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Publication - Guidance

Reintegration and transitions for young offenders: guidance

Published: 28 Sep 2011
Part of:
Children and families, Law and order
ISBN:
978 1 78045 423 8

Best practice information for local authorities, community planning partnership and service providers.

57 page PDF

414.7kB

57 page PDF

414.7kB

Contents
Reintegration and transitions for young offenders: guidance
3. Legal Requirements

57 page PDF

414.7kB

3. Legal Requirements

The Children (Scotland) Act 1995 outlines the duties and powers to provide aftercare support for young people who are looked after by local authorities (including looked after in the community). There is a duty for providing on-going aftercare, until at least a young person's 19th birthday, and the power to continue to provide support until 21 if their welfare requires it. New Regulations and Guidance published in 2004, extended responsibilities for supporting young people leaving care to include a new duty to assess a young person's aftercare needs and to establish clear plans for aftercare support. 16

If a young person is looked after and accommodated on their 16 th birthday, they are entitled to aftercare, which may include financial support and advice and assistance until they reach the age of 21. 17

The Children (Scotland) Act 1995 centres on the needs of children and their families. It sets out the duties and powers available to public authorities to support children. The following Sections relate to throughcare and aftercare duties:

  • under Section 17 the local authority has a duty to provide advice and assistance with a view to preparing a child for when he or she is no longer looked after by a local authority;
  • Section 21 sets out details of co-operation between authorities and other bodies;
  • Section 29 of the Act sets out the main local authority responsibilities to young people who leave care after school age;
  • under Section 29(1) there is a duty to advise, guide and assist those under 19 unless the local authority is satisfied that the young person's welfare does not require it;
  • under Section 29(2) there is a power to provide advice, guidance and assistance to young people between 19 and 21 who apply to the local authority, unless the authority is satisfied that the young person's welfare does not require it; and
  • Section 29(3) states that assistance may include assistance in kind or in cash. 18

Due to care and protection needs, supervision requirements should not be terminated just by the fact of a young person appearing or being sentenced at court. Remaining on a supervision requirement allows for the young person's care needs to continue to be met, family work to continue and support to achieve reintegration.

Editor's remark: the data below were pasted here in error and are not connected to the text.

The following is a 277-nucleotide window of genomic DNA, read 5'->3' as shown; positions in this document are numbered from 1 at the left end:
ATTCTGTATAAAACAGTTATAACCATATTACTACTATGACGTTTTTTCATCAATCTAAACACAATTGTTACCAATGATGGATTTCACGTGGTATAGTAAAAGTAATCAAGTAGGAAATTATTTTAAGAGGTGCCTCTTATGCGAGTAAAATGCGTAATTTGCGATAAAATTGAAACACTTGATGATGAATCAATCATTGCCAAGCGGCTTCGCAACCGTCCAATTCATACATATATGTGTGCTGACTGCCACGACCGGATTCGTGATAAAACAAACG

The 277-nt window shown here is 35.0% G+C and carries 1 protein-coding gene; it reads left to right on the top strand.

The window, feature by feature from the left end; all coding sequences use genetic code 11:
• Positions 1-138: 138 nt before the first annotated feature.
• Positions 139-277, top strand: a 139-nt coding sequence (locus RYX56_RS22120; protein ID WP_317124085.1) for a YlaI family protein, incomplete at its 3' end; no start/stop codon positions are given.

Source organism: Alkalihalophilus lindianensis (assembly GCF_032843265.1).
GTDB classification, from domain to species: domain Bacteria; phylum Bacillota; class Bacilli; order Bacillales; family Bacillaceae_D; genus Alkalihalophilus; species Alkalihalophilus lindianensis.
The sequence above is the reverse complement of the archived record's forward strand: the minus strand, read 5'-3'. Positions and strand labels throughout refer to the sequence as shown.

If a young person who is subject to a supervision requirement through the Children's Hearing system is sentenced to a custodial sentence, either to a Young Offenders Institution or to secure care, an emergency 72 hour Looked After Review should be held; as outlined in Looked After Children's (Scotland) regulations and Guidance 38(2) and 41(2). This young person is likely to have either a named person or lead professional. Communication between the named person and the custodial setting should not cease but work in tandem for release and re-integration.

If sentenced to secure care or custody, the young person should be aware of their entitlements upon release. The community based social worker should be involved in the planning for the young person (in line with GIRFEC) as soon as a sentence is given to ensure the young person's needs and risks are addressed and to improve transitions and reintegration. Post release meetings, coordinated by the named person/lead professional, should also be attended and work undertaken with the family, where appropriate, prior to the young person's release.

In Scotland, local authorities have a statutory responsibility to provide throughcare services to individuals sentenced to prison terms of over 4 years and for those sentenced to Supervised Release Orders and Extended Sentences. Local authorities also have statutory responsibility to offer voluntary aftercare to other prisoners in the first 12 months of their release from prison 19 . The Scottish Government published National Outcomes and Standards for Social Work Services in the Criminal Justice System in 2010 20 , which outline the responsibilities for local authority social work departments in respect of these services.

The Criminal Justice and Licensing Act 2010 has also introduced supervision for young people, as defined in the Children (Scotland) Act 1995 to a period of supervision if sentenced to custody, and young people under 18 have a supervision element attached to any Community Payback Order made.


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